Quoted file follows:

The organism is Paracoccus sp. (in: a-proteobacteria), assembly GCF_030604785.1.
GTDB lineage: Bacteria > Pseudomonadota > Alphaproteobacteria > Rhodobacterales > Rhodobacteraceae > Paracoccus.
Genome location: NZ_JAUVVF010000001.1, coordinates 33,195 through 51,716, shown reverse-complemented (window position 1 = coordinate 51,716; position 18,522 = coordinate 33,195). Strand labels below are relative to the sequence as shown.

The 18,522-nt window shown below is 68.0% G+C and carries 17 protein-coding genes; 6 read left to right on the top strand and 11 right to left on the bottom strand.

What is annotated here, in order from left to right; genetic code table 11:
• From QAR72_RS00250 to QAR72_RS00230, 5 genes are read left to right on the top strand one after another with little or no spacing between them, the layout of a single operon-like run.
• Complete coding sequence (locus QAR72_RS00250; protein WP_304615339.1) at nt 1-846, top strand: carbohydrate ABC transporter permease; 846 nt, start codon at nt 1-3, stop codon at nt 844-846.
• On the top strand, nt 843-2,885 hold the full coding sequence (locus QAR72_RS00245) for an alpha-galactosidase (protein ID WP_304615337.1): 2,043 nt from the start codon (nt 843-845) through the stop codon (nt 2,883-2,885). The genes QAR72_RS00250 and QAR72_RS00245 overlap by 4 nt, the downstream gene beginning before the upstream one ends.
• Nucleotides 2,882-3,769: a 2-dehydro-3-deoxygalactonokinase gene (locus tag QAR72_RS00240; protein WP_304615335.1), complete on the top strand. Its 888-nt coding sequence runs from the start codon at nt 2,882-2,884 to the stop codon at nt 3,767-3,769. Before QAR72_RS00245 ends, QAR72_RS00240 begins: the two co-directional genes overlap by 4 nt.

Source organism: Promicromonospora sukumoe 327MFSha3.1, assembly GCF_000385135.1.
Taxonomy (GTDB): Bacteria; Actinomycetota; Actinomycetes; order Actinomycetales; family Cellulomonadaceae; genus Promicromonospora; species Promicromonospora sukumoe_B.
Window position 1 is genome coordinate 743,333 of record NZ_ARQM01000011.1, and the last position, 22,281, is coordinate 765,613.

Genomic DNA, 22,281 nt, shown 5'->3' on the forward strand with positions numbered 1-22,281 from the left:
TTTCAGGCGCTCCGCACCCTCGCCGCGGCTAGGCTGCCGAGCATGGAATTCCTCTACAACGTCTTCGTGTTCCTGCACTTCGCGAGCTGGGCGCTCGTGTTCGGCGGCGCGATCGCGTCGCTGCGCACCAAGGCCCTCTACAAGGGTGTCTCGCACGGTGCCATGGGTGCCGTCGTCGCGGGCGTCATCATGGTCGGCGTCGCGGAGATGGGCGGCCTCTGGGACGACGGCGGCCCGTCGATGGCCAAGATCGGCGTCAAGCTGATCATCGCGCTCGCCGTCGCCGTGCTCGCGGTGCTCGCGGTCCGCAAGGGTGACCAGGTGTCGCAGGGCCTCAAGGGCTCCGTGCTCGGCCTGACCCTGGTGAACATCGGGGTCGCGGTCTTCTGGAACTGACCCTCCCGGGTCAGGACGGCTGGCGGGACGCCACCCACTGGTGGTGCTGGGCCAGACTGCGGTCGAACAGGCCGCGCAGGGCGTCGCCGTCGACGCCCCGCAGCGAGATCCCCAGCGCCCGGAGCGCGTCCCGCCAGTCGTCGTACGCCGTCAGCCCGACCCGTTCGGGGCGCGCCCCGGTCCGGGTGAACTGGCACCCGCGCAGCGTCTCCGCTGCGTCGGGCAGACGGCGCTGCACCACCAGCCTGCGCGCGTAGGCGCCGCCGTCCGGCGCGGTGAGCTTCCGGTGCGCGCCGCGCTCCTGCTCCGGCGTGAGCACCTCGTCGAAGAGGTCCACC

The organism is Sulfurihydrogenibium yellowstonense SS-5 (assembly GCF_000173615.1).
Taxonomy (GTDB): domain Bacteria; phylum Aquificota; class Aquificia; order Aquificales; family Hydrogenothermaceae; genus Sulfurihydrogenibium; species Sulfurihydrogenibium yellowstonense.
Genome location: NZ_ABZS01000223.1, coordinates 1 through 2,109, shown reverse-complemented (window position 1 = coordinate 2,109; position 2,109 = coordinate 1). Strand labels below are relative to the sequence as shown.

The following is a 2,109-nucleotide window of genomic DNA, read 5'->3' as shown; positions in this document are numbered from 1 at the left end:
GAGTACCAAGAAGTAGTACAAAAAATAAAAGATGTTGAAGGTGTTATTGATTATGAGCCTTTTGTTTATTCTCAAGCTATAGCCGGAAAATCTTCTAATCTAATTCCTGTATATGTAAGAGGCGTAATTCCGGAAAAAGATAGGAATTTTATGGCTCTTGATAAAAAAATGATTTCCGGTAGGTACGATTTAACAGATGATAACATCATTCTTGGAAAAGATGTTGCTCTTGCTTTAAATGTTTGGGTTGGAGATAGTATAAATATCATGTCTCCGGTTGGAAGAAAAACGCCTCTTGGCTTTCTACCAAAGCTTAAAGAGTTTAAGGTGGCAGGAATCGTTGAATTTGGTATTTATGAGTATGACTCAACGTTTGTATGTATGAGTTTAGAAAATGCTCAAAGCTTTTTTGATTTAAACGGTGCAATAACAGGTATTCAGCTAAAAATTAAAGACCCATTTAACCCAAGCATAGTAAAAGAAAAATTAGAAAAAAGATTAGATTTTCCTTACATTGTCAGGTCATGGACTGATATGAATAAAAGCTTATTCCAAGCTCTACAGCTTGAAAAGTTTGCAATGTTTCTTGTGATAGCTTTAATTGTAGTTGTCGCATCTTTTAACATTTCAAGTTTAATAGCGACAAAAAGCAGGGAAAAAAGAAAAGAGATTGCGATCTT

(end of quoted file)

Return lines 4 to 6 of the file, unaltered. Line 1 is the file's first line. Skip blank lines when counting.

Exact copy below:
The 18,522-nt window shown below is 68.0% G+C and carries 17 protein-coding genes; 6 read left to right on the top strand and 11 right to left on the bottom strand.

What is annotated here, in order from left to right; genetic code table 11:
• From QAR72_RS00250 to QAR72_RS00230, 5 genes are read left to right on the top strand one after another with little or no spacing between them, the layout of a single operon-like run.